I don’t think it does any good to say that the church is simply coming under attack because we are in ‘end times’, even though I might agree that the signs seem to be present that we are. However, end times (as described in the Bible) certainly better not be our argument for the church’s failure to impact society, for the church’s lack of… power. Neither is it enough to use Jesus’ own suffering as an excuse for the fact that ‘the church’ is nowadays being frowned upon by so much of society. Trodden underfoot, so to speak.
Suffering at the hands of a hostile world is not the reason for the modern church’s decline, though there is no doubt that Jesus warned that his people would certainly suffer.
John 15:18 [Jesus said] “If the world hates you, keep in mind that it hated me first. 19If you belonged to the world, it would love you as its own. As it is, you do not belong to the world, but I have chosen you out of the world. That is why the world hates you. 20Remember what I told you: ‘A servant is not greater than his master.’ If they persecuted me, they will persecute you also. If they obeyed my teaching, they will obey yours also. 21They will treat you this way because of my name, for they do not know the one who sent me.”
However, Jesus’ ministry still flourished wherever he went, and people were saved and healed and changed – despite the negative influences and opposition he encountered. Can we say that about the ‘church’ of today? If we are honest, the answer is that in so many places Christians simply... lack something. There is so often a lack of the very love and life that Jesus promised – something that cannot help but attract people and draw them in.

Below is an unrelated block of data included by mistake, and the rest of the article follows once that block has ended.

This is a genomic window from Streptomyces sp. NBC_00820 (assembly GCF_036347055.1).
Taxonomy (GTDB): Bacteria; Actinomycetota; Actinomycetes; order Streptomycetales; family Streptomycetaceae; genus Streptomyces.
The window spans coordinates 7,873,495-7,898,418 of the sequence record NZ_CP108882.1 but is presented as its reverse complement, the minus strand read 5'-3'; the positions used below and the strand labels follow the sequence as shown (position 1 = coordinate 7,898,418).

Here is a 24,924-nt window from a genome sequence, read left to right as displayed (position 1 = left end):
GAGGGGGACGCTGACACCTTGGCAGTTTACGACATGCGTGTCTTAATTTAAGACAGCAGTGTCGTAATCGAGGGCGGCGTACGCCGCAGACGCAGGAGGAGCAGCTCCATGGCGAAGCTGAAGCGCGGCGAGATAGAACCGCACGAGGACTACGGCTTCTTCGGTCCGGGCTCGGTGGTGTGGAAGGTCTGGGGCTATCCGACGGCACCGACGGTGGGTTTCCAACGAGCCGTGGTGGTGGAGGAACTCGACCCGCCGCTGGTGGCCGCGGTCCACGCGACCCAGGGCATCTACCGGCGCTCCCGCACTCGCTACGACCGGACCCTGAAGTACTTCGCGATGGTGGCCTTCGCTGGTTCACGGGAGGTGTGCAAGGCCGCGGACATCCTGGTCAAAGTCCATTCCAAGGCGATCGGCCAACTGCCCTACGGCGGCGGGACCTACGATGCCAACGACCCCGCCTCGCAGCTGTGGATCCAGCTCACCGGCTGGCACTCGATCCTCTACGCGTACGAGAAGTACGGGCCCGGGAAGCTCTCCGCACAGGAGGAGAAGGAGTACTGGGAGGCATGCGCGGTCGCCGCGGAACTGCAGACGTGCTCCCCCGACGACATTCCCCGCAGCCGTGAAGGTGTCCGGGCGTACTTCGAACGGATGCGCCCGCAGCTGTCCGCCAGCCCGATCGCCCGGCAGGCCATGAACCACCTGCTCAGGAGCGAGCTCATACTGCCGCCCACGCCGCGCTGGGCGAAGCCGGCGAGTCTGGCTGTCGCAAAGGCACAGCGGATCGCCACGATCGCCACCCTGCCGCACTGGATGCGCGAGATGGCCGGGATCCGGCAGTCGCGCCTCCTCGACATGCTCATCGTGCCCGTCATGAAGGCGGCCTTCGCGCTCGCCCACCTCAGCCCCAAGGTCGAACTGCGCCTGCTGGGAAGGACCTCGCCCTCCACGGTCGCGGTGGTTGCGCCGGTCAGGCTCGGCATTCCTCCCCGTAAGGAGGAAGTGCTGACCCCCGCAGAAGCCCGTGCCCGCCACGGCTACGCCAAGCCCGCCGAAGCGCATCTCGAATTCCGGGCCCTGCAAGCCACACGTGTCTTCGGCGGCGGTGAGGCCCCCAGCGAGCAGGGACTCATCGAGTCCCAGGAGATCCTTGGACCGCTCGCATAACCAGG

There seems to be a lack of saltiness.
Didn’t Jesus say He was with us to the end of the age?
Matthew 20: 19 [Jesus said] “Therefore go and make disciples of all nations, baptizing them in the name of the Father and of the Son and of the Holy Spirit, 20and teaching them to obey everything I have commanded you. And surely I am with you always, to the very end of the age.”
So, where is that power? And if the church has lost its saltiness, why is that? We (as churches) try different programs, or rather, more programs, new buildings (nothing wrong with those, I rather like them), and even new pastors and leaders. But in so many places, numbers still dwindle.
In the end, if we are honest, very often so many of us simply end up… tired. Burned out. Not always, I know, and I am not being negative here, simply trying to show a trend that I have observed over many years of being active in various churches in the towns and cities where I lived. And at the end of the day, if you don’t agree with me, I think most of us simply have to agree that the church doesn’t hold the same sway in society (western societies, anyway) that it once did.